It came into existence on Earth some 354 million years ago. It silently watched the great dinosaurs of the formidable reptilian age die out. It has been witness to such mass extinctions and will survive through the current sixth mass extinction as well. It saw the birth of our species and successfully found ways to gatecrash into our abodes.
If we consider each species of fauna as an individual, then it is like a grandparent to humans. We tend to enjoy the care of our grandparents. We respect them and love them. But our feelings towards this species are far from that. It is of disgust!
I am talking of the despicable creature with spiny legs and a shiny cuticle – the cockroach. Dear readers, I am as petrified as you are of them and am not asking you to nurse cockroaches in your backyard. It’s altogether another issue that they do not need you to either! For instance, one evening my room-mate and I were enjoying our favourite wine and watching a movie in a semi-dark room. Thirty minutes into the movie my eyes picked up a very familiar eerie creature coming out from underneath the bed. It headed determinedly towards my wine glass, climbed up and went inside the contour of the glass, hung from its ceiling and drank my precious drink!
Shell-shocked is an understatement for how I felt.
Was the roach showing rude indifference or reckless arrogance? I decided it was probably the former. If cockroaches were reckless they would have been wiped out ages ago.
For instance, the 90s saw the innovation of bait traps in the US. Humans thought they had won the war but our success was too good to last. By the early 2000s cockroaches were fighting back and bait traps were defeated miserably. They evolved an aversion to glucose. The sweetener that roaches originally found to be irresistible now registered as bitter. Humans are such arrogant fools, the roaches were probably laughing at us at this point. For these creatures successfully came up with solutions for almost everything that was thrown at them for more than 300 million years. When we start throwing nuclear bombs at each other cockroaches will survive that too and, finally, when we bite the dust they will feast on our rotting remains!
Once my pet cat cocked and bobbed its head as it followed the movement of a loving prey – the cockroach. Cats just love to win the battle. But oh my! How the cockroach moved! We talk of the agility of cheetahs. We need to observe the cockroach more.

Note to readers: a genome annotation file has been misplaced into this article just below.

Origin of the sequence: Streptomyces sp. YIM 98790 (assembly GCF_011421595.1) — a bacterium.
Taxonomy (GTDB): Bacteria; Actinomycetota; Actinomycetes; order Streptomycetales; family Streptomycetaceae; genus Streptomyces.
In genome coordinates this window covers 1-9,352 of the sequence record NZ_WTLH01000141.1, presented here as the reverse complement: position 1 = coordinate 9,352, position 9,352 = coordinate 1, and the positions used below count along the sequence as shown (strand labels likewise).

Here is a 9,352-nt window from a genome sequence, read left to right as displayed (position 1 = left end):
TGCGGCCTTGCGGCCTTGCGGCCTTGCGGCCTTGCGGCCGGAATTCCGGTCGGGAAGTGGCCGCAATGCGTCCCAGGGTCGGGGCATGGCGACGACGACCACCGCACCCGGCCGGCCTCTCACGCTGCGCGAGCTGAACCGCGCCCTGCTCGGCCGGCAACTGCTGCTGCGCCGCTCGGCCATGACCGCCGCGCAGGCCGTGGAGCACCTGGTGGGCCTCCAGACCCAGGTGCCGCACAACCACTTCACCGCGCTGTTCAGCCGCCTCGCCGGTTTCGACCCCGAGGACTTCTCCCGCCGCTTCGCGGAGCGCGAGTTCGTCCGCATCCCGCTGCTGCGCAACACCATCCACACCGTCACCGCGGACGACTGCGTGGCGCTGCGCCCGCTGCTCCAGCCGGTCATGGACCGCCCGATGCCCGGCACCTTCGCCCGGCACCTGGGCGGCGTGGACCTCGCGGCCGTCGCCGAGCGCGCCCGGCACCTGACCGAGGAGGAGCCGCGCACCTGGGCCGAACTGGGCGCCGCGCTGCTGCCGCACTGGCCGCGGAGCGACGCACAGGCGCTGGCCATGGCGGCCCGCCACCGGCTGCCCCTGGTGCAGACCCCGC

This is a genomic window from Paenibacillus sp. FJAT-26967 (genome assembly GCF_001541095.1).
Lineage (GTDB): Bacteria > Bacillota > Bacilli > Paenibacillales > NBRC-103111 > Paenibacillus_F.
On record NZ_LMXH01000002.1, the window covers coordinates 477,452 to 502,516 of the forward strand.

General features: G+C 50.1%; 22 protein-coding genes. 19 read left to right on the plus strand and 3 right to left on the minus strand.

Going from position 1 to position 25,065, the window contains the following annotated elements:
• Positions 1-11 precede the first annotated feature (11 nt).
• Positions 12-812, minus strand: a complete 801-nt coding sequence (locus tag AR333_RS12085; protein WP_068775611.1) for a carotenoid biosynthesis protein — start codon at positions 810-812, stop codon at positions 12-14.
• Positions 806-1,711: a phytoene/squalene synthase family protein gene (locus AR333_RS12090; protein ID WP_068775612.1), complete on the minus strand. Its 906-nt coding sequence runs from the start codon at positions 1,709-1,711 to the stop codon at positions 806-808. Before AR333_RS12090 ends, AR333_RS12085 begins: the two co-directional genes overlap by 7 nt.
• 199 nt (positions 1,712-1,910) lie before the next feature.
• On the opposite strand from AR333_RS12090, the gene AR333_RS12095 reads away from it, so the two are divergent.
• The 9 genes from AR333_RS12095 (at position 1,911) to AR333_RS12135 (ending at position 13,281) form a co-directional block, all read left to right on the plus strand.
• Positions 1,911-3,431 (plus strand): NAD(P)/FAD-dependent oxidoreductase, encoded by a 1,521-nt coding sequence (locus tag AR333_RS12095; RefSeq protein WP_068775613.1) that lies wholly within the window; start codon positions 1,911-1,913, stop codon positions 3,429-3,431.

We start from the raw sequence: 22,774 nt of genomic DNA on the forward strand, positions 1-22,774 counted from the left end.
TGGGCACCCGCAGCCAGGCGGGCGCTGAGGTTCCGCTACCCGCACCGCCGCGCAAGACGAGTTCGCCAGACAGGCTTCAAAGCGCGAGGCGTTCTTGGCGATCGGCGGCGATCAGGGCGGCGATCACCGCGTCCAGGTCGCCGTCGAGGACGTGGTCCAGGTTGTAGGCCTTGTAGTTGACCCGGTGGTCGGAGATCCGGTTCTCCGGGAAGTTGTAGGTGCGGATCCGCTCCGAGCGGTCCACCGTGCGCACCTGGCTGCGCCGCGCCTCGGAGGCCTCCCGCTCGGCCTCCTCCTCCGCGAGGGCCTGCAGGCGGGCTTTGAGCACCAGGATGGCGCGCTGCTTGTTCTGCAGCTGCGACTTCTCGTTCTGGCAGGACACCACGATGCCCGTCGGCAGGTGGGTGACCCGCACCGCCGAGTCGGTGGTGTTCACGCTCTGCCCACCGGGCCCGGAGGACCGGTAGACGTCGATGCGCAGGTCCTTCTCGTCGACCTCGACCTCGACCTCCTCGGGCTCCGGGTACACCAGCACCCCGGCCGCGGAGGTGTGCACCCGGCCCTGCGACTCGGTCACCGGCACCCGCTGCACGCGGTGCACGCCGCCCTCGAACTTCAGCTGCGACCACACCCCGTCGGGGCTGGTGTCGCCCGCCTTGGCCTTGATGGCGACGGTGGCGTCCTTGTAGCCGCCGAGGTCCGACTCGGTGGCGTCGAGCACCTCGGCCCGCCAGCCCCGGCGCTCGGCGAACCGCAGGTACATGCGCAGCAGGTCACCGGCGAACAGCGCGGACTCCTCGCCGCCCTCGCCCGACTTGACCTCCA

Its legs are like a spring rod and the spines on them help it move through difficult terrain without a stumble. After detecting the wind generated by the attacking predator roaches initially respond by rapidly turning away to avoid the first strike followed by continued running.
It runs up to 1.5 metres per second with high manoeuvrability in the most difficult of terrains. When given a sideways poke, it quickly regains composure, in less than 10 milliseconds – the ultimate example of self-stabilisation. This provided inspiration for robotic legs created by professor Robert Full in biomechanics at the University of Berkeley!
But even Full’s designed robots are incapable of mimicking the agility of the cockroach. How many of us have seen the cockroach swing out of sight? Like vanish completely? This is because a roach can flip under a ledge by swinging its body around like a pendulum and can hang underneath. Here too, the spines of its legs come to the rescue – they help it hold on firmly like a gecko. The movement occurs so fast that the human eye is incapable of processing it. They can cover 50 times their body length in just a second. On a human scale, that’s about 200 miles/hour! To the naked eye it appears as if the cockroach has disappeared!
Cockroaches have inspired not only scientists but artists too. The popular pop-star Madonna once said, “I am a survivor, just like a cockroach. You cannot get rid of me.” Even the boxing coach Freddie Roach was nicknamed La Cucaracha, meaning ‘The Cockroach,’ when he was still competing as a fighter. Others have delved deeper. The rock group Modest Mouse sang a song Doin The Cockroach, where they tell people that we are no better than the vermin we despise. Just like cockroaches survive to live on, people live a similar life in their made-up-little world – wake up, work, eat, sleep. In short, we are living insignificant lives without trying to change it.
Other artists have painted the cockroach in a different light. In the movie Twilight of the Cockroaches, an extermination of cockroaches in a holocaust is depicted where ultimately the film ends with the pregnant protagonist cockroach, Naomi, escaping to mother many generations. In the book, Revolt of the Cockroach People, an autobiography penned by Oscar Zeta Acosta, cockroaches are used as a metaphor for tormented and subjugated minorities of the 1960s and 70s in the US. Finally, in Suzanne Collins’ Underland Chronicles, giant cockroaches befriend humans in the imaginary Underland. They and their toddler friend, whom they affectionately call ‘the princess’, love each other a lot.
Do these grand-dads then teach us to find a different meaning to existence itself? One that can give meaning to other’s lives and at the same time speaks out loud against oppressive forces?